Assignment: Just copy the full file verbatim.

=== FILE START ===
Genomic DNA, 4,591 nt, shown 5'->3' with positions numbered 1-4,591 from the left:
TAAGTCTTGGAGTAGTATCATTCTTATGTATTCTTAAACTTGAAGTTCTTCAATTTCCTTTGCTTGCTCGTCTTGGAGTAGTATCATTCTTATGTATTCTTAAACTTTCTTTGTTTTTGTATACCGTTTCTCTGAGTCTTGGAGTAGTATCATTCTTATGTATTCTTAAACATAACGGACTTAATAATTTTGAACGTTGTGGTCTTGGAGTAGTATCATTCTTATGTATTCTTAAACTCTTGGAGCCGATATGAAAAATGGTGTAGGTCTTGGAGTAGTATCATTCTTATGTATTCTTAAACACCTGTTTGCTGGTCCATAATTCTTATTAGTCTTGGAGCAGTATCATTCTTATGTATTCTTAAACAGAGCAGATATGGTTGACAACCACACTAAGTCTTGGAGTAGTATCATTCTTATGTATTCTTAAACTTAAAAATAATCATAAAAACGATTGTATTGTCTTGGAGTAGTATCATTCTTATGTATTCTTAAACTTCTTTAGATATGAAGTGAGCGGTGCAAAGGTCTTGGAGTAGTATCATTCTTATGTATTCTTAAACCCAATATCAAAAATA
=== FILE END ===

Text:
Genomic DNA, 4,591 nt, shown 5'->3' with positions numbered 1-4,591 from the left:
TAAGTCTTGGAGTAGTATCATTCTTATGTATTCTTAAACTTGAAGTTCTTCAATTTCCTTTGCTTGCTCGTCTTGGAGTAGTATCATTCTTATGTATTCTTAAACTTTCTTTGTTTTTGTATACCGTTTCTCTGAGTCTTGGAGTAGTATCATTCTTATGTATTCTTAAACATAACGGACTTAATAATTTTGAACGTTGTGGTCTTGGAGTAGTATCATTCTTATGTATTCTTAAACTCTTGGAGCCGATATGAAAAATGGTGTAGGTCTTGGAGTAGTATCATTCTTATGTATTCTTAAACACCTGTTTGCTGGTCCATAATTCTTATTAGTCTTGGAGCAGTATCATTCTTATGTATTCTTAAACAGAGCAGATATGGTTGACAACCACACTAAGTCTTGGAGTAGTATCATTCTTATGTATTCTTAAACTTAAAAATAATCATAAAAACGATTGTATTGTCTTGGAGTAGTATCATTCTTATGTATTCTTAAACTTCTTTAGATATGAAGTGAGCGGTGCAAAGGTCTTGGAGTAGTATCATTCTTATGTATTCTTAAACCCAATATCAAAAATA